Saturday, May 12, 2012

Bus From Baghdad

That is the title of an open-air photo exhibition that I saw lately in Copenhagen.

The Danish photographer, Henrik Saxgren, has photographed and portrayed 30 busdrivers, who are all foreigners, that all have come to Denmark to pursue a dream of a good life. Their stories are different and tales of a hard life - but all of them have a thing in common: they are all proud of their jobs as busdrivers as they have a job and can contribute to the country which is now their home.

Now there is room for thought: you often take your bus drivers for granted and never give any second thoughts to why they are in Denmark: what brought them here? When I grew up in the country side, we were all on first name basis with the busdrivers - here in the city it simply does not happen. Quite sad actually, as I have fond memories of some of the busdrivers from back then, as they have this ability to cheer everybody up while driving the bus just by them being there - lots of bad days were turned into good days during those bus rides.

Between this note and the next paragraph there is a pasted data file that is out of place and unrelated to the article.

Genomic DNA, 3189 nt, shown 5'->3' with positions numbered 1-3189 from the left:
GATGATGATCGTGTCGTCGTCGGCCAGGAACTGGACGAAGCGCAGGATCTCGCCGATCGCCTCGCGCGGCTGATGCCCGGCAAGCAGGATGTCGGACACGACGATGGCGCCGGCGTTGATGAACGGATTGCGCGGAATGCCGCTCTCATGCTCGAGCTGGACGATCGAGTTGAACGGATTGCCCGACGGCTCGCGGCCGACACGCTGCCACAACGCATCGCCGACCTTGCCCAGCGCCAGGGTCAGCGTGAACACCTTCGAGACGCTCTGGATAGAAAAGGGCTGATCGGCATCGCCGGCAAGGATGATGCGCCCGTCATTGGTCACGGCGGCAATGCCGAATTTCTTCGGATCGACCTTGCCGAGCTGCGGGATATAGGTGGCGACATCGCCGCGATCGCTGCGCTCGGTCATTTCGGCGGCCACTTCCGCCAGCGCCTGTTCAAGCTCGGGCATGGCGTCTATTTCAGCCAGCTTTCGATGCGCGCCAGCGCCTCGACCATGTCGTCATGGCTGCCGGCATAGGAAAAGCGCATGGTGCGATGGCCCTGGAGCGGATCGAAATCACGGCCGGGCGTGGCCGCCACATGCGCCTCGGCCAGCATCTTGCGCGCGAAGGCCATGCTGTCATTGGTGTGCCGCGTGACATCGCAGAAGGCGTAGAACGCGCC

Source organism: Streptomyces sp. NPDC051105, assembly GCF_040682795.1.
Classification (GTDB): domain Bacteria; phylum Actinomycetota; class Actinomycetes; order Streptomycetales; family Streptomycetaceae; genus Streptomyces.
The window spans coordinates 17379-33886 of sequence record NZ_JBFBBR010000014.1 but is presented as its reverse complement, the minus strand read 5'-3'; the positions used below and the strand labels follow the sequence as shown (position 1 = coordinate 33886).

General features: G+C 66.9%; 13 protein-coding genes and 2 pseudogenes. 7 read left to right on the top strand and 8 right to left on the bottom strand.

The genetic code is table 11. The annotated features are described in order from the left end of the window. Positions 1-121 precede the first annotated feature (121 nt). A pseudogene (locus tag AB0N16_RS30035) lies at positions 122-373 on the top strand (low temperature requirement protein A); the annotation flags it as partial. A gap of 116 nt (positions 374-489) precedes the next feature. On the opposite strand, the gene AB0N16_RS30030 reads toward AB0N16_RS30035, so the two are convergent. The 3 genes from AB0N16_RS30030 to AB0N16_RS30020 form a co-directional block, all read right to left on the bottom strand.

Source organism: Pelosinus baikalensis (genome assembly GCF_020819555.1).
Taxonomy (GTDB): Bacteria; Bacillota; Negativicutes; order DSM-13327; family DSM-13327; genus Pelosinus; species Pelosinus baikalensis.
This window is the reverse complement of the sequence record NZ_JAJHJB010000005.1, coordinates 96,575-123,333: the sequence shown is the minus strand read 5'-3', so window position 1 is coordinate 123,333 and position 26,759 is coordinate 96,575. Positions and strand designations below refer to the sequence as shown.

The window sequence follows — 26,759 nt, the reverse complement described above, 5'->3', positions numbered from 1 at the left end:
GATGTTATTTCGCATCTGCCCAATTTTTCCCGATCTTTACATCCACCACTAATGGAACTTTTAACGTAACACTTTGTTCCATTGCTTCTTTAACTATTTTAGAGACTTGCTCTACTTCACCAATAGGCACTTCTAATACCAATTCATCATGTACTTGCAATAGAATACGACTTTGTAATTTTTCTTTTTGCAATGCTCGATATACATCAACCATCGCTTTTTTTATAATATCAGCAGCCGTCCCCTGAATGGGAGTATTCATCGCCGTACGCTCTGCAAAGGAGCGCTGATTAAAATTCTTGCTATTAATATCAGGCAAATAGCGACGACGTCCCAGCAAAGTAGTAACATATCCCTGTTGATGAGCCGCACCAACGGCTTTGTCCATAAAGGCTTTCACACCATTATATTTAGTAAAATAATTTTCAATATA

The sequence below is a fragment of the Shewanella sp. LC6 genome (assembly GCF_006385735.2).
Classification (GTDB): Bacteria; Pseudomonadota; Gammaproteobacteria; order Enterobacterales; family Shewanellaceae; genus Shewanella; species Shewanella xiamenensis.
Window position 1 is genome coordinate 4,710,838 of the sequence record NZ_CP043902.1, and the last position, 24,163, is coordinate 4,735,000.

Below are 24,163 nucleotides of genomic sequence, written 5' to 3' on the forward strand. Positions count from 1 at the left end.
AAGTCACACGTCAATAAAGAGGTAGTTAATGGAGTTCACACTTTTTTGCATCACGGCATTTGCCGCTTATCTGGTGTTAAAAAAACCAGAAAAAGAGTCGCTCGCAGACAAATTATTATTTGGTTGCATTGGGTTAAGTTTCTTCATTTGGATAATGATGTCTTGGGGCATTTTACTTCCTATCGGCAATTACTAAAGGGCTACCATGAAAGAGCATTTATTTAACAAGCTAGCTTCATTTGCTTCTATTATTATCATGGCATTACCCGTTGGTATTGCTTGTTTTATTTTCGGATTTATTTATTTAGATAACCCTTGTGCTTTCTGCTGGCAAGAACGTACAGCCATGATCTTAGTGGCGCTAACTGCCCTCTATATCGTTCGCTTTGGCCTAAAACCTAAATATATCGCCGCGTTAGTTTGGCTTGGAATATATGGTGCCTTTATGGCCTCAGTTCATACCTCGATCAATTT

Later this year, a book is published with their stories and I hope that a lot of schools will put this on the students' reading list and learn about integration of foreigners into our country. In English class at school, I remembered that we read a book called "The Melting Pot" which contained small stories, excerpts from letters, photos, statistics etc. about the people who came to the US in pursuit of getting a new chance (have later on tried to find a copy of that book without luck). I am glad that we had to read that, as it has giving me a some insight to the country that I like to visit on vacations - and the must-do of visiting the Tennaments and Ellis Island in New York and Angel Island in California.

1 comment:

Vicky said...

Busdrivers: when i first started school, only about 4yrs old, I had to get the bus home, from the school side, there was someone to put us on the bus and when I arrived at my destination someone would be there to collect me but on the odd times there was nobody there, the bus driver would leave the bus and walk me to my gate, now it was only round the corne. The poor man died some years back but I still remember him.
They are good people.